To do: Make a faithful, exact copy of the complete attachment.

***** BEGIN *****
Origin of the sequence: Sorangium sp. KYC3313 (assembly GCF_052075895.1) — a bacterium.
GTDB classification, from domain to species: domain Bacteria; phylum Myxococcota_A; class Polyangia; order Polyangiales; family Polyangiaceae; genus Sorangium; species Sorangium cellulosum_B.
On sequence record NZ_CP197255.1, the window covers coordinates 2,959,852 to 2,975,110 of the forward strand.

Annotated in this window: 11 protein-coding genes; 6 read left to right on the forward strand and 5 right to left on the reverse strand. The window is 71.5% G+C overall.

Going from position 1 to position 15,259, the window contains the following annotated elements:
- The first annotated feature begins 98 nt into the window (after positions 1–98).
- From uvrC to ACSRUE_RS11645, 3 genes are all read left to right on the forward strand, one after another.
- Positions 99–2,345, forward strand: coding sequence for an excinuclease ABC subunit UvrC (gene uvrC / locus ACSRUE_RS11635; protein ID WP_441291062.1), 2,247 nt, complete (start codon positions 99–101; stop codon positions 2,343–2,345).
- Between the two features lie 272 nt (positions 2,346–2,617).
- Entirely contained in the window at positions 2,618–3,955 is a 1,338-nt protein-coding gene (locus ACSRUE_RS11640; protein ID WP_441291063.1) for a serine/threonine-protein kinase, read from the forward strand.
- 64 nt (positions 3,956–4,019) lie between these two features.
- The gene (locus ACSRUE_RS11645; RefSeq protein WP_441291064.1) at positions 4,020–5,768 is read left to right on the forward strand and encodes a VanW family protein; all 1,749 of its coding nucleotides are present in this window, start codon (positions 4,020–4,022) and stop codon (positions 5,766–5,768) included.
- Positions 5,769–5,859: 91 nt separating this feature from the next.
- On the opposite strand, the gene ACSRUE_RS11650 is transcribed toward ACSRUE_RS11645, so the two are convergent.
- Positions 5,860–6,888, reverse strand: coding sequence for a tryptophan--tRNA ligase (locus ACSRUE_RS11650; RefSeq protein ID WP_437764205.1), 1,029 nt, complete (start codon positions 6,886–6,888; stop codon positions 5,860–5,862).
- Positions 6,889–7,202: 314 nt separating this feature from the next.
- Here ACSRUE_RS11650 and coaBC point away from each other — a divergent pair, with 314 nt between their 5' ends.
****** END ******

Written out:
Origin of the sequence: Sorangium sp. KYC3313 (assembly GCF_052075895.1) — a bacterium.
GTDB classification, from domain to species: domain Bacteria; phylum Myxococcota_A; class Polyangia; order Polyangiales; family Polyangiaceae; genus Sorangium; species Sorangium cellulosum_B.
On sequence record NZ_CP197255.1, the window covers coordinates 2,959,852 to 2,975,110 of the forward strand.

Annotated in this window: 11 protein-coding genes; 6 read left to right on the forward strand and 5 right to left on the reverse strand. The window is 71.5% G+C overall.

Going from position 1 to position 15,259, the window contains the following annotated elements:
- The first annotated feature begins 98 nt into the window (after positions 1–98).
- From uvrC to ACSRUE_RS11645, 3 genes are all read left to right on the forward strand, one after another.
- Positions 99–2,345, forward strand: coding sequence for an excinuclease ABC subunit UvrC (gene uvrC / locus ACSRUE_RS11635; protein ID WP_441291062.1), 2,247 nt, complete (start codon positions 99–101; stop codon positions 2,343–2,345).
- Between the two features lie 272 nt (positions 2,346–2,617).
- Entirely contained in the window at positions 2,618–3,955 is a 1,338-nt protein-coding gene (locus ACSRUE_RS11640; protein ID WP_441291063.1) for a serine/threonine-protein kinase, read from the forward strand.
- 64 nt (positions 3,956–4,019) lie between these two features.
- The gene (locus ACSRUE_RS11645; RefSeq protein WP_441291064.1) at positions 4,020–5,768 is read left to right on the forward strand and encodes a VanW family protein; all 1,749 of its coding nucleotides are present in this window, start codon (positions 4,020–4,022) and stop codon (positions 5,766–5,768) included.
- Positions 5,769–5,859: 91 nt separating this feature from the next.
- On the opposite strand, the gene ACSRUE_RS11650 is transcribed toward ACSRUE_RS11645, so the two are convergent.
- Positions 5,860–6,888, reverse strand: coding sequence for a tryptophan--tRNA ligase (locus ACSRUE_RS11650; RefSeq protein ID WP_437764205.1), 1,029 nt, complete (start codon positions 6,886–6,888; stop codon positions 5,860–5,862).
- Positions 6,889–7,202: 314 nt separating this feature from the next.
- Here ACSRUE_RS11650 and coaBC point away from each other — a divergent pair, with 314 nt between their 5' ends.